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The salient features of the artistic movement known as romanticism

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Romanticism is, ultimately, a rather general and open term for various tendencies towards change observable in European literature, art and culture in the later 18th and early 19th centuries. Although it manifested itself everywhere in a pronounced shift in sensibility, Romanticism was not a unified movement with a clearly agreed agenda, and its emphases varied widely according to time, place and individual author.

Intellectually it pulled away from the philosophical rationalism and neoclassicism of the Enlightenment, developing an alternative aesthetic of freedom from formal rules and conventions, and advocating uninhibited self-expression from the artist. It disliked the adherence to strict fundamentals for clear, elegant writing, which the neoclassical movement advocated, and instead esteemed individual inspiration more highly than educated references or style.

The sense of strong feeling, original, fresh and, above all, authentic expression was more important, and the development of natural, unforced poetic diction was, to them, an essential qualification. Underlying the era as a whole is a pervasive sense of the collapse within the individual of the systems of moral, religious and psychic control, constraint and limitation which were being shaken apart at the public or institutional level by the American and French Revolutions. Whatever the personal politics of the author, the Romantic poet assumes the mantle of prophet, seer and legislator.

He is either a solitary dreamer, or an egocentric plagued by guilt and remorse but, in either case, a figure who has seen through the established world to some deeper truth, more often than not through excesses of emotion, imagination or other irrational means such as drug use or occultism. In his world nature is a mirror for the subjective creative power of the mind and soul. In many cases, this disillusionment resulted in corresponding revolutionary or radical sentiment, clearly seen in the works of many of the English Romantics such as Coleridge, Wordsworth or Shelley at various stages in their lives.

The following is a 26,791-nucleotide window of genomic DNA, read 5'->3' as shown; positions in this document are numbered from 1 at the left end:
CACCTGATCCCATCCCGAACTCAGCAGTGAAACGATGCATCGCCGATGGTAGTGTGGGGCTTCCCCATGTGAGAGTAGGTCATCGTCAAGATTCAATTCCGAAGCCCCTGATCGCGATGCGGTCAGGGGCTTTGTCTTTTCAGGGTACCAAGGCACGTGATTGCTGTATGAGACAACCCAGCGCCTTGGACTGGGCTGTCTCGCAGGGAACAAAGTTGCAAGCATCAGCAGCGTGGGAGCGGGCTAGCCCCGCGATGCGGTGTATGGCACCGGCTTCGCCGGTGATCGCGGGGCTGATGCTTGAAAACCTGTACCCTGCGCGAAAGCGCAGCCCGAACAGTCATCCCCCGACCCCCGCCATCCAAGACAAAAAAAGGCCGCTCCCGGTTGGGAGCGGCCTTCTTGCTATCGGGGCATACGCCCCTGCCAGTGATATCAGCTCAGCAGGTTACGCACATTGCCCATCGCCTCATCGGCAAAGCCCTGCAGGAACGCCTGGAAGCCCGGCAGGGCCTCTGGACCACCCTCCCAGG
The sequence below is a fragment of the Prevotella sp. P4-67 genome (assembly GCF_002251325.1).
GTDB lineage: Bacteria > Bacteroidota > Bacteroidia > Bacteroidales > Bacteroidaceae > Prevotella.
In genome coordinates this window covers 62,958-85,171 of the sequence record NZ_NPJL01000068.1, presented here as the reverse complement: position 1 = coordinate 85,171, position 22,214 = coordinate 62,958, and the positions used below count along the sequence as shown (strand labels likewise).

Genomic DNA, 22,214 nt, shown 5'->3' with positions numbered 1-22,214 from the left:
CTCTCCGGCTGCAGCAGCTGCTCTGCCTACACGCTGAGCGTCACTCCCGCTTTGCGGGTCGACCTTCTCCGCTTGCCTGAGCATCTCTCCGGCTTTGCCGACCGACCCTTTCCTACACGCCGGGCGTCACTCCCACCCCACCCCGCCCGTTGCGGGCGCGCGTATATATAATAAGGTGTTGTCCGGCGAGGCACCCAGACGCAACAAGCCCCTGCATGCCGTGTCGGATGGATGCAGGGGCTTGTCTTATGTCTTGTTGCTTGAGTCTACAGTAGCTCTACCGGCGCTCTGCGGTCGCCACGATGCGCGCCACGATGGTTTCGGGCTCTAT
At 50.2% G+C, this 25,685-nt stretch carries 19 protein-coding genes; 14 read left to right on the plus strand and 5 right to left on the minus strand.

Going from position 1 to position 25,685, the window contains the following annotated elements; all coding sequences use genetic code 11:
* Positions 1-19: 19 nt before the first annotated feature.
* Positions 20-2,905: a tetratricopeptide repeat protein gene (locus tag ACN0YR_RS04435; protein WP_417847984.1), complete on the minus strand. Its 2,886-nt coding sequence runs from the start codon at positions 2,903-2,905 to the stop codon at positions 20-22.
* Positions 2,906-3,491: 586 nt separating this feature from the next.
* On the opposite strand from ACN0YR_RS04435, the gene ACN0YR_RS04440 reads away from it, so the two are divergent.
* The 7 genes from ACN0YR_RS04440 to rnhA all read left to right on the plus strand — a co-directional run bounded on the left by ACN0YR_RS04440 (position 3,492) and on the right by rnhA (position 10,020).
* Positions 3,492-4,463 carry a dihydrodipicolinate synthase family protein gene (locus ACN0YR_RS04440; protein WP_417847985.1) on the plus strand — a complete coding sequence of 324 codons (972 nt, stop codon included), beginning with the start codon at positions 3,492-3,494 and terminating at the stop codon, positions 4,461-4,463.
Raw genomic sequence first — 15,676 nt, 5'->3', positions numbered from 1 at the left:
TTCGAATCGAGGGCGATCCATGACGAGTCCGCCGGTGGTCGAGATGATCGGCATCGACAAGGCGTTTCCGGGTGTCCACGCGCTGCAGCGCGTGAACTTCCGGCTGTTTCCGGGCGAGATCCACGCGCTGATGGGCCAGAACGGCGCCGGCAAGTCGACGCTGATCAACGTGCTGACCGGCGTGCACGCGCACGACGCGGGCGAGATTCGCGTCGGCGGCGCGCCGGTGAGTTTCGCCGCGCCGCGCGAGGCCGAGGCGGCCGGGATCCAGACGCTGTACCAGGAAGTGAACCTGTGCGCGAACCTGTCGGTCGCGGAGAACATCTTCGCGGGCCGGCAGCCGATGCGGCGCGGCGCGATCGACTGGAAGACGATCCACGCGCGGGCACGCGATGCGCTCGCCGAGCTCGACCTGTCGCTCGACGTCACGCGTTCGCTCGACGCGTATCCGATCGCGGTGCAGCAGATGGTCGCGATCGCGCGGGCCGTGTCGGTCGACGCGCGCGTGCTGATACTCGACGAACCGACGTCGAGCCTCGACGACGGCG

In the case of Wordsworth and Coleridge, this fervour was later considered by the authors to have been a transgression of sorts against the proper truth of things, for which they were punished with a kind of existential vertigo and reaction in their later works. Either way, it provoked a profound personal involvement and fascination with events, whether explicitly political or internalised and interested in the value and creativity of personality and people.

As such, it lead to a revival of interest in folklore and primitive verse as channels of experience and imagination, as seen in the Celtic bard verse of James Macpherson’s Ossianic poetry and the collecting of folk ballads by Thomas Percy. However, this same duality of politicisation on the one hand and questing for internal experience through nature on the other meant that it was not, except in Germany, a self-conscious movement or school, aware of a cohesive identity for itself or its authors.

Schlegel’s characterization of Romantic writing as medieval, Christian and transcendental, as opposed to classical, pagan and worldly, was part of a specifically German polemic, and one which hardly applies to Romantics from other countries. The most general feature of the beliefs shared by the English romantics, and that which was adopted as central by Romanticism in other countries, was the idea of the artist’s mission: the concept of a poet having a special faculty which set him apart from others and needed to be nurtured and expressed through the powers of his imagination.

Sincerity, spontaneity and originality were the tools of this expression. In France, the “ classical” influences of the Revolution delayed the arrival of Romanticism somewhat, and an element of conservative nostalgia is more evident in the works of French Romantics in general. Just as the liberation of politics from old ideas and limitations provoked new idealism and self-questioning, however, it also to some extent hindered Romanticism on the continent by its revival of old debates and conservatism.

Nationalism and a high nationalistic awareness therefore represented an obstacle to the expression of Romanticism to the same extent outside England and Germany, since the retrospective glorification of the past became associated with more mundane political struggles far more easily and lost much of the sublime element present in true Romanticism. This can largely be said of Spanish Romanticism, which became an extension of the post-Fernando VII political reaction.